Postal History Hunt for Stow Maries Aerodrome
Stow Maries Aerodrome was a training base for the Royal Flying Corps (RFC) - the forerunner to today's Royal Air Force (RAF) - which operated between 1916 and 1919. It is believed more than 200 aerodromes were built around Britain during World War I but Stow Maries, of the ten examples that still exist, is the only one where the original buildings have survived largely intact. The aerodrome buildings were thought until recently to be derelict farm buildings until aviation enthusiasts made the discovery. At least 24 of the original Royal Flying Corps operational buildings remain on the Stow Maries site. These include the original officers' mess, the other ranks' mess, a blacksmith's workshop and ambulance station. Perhaps more indicitive of the notable risks involved during the days of early aviation, a morgue was also on the site.
The old aerodrome is located a few miles east of Chelmsford and a little north of South Woodham Ferrers. The site of the original aerodrome has been purchased from private hands thanks to support from English Heritage, the National Heritage Memorial Fund, Essex County Council and Maldon District Council.
The location will prove important for specialist aerophilatelists who will now begin the hunt for pieces of postal history linked to Stow Maries. In many ways the hunt for Stow Maries postal history is a treasure hunt. It's likely that a postcard or cover bearing a common stamp and unremarkable postmark from the King George V and Great War era is being traded cheaply due to little interest. However, if it is possibe to prove the correspondence came from someone - ideally an instructor or student flyer - at Stow Maries interest will multiply along with the value.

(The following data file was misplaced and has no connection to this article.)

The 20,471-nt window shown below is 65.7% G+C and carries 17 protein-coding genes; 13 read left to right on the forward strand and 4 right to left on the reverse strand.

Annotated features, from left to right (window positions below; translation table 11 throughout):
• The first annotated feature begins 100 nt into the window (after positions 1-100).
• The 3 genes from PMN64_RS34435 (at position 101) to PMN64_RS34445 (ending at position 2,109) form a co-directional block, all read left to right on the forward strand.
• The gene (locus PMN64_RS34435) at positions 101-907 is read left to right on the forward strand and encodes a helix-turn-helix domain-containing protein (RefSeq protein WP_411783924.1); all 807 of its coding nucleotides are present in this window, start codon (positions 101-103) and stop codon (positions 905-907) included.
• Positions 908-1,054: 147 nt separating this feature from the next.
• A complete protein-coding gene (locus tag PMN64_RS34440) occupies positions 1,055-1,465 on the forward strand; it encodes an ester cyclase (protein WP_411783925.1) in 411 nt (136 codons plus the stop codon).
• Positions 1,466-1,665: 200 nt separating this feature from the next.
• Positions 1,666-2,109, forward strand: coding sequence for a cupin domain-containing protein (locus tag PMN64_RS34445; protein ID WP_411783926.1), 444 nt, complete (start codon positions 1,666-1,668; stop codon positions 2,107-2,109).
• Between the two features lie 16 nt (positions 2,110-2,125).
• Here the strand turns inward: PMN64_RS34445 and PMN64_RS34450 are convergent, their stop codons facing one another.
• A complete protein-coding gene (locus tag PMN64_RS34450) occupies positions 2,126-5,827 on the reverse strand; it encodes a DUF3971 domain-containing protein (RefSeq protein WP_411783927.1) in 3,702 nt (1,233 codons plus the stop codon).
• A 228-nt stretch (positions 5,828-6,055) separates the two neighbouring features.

Searchers will focus their attention on any items used while the aerodrome operated (September 1916 - 1919) which was postmarked in nearby town Post Offices (e.g. Chelmsford). With luck some village Post Office cancels for locations such as Woodham Ferrers will help narrow the search. The village of Stow Maries was situated on the, now closed, Woodham Ferrers to Maldon branch railway line when the aerodrome was open. This suggests Maldon postmarks might become an important focus.
Ultimately it may be down to the correspondence within envelopes or the messages on postcards that will determine whether the sender was based or being trained at Stow Maries. This specialised auction search is an example of how the internet can help uncover items based on specific known facts. The search checks eBay for old envelopes, letters and postcards coming from Essex in the years the Stow Maries Aerodrome was open.
Although such items wouldn't fit within my own collecting interests, I intend to keep my eyes open for anything that could be donated to the planned museum at Stow Maries. I also hope this article might prompt a few postcard, postal hstory and ephemera dealers to check their stocks.
Plans by the Stow Maries Great War Aerodrome Trust are to now embark on restoration of the aerodrome back to how it was during its operational days and a museum will be created to commemorate the men who flew at the site and conduct workshops to teach the historical skills and methods of maintaining and constructing the era's aircraft.Visit the Stow Maries Aerodrome Website
Read more about the Stow Maries Aerodrome at the BBC website.
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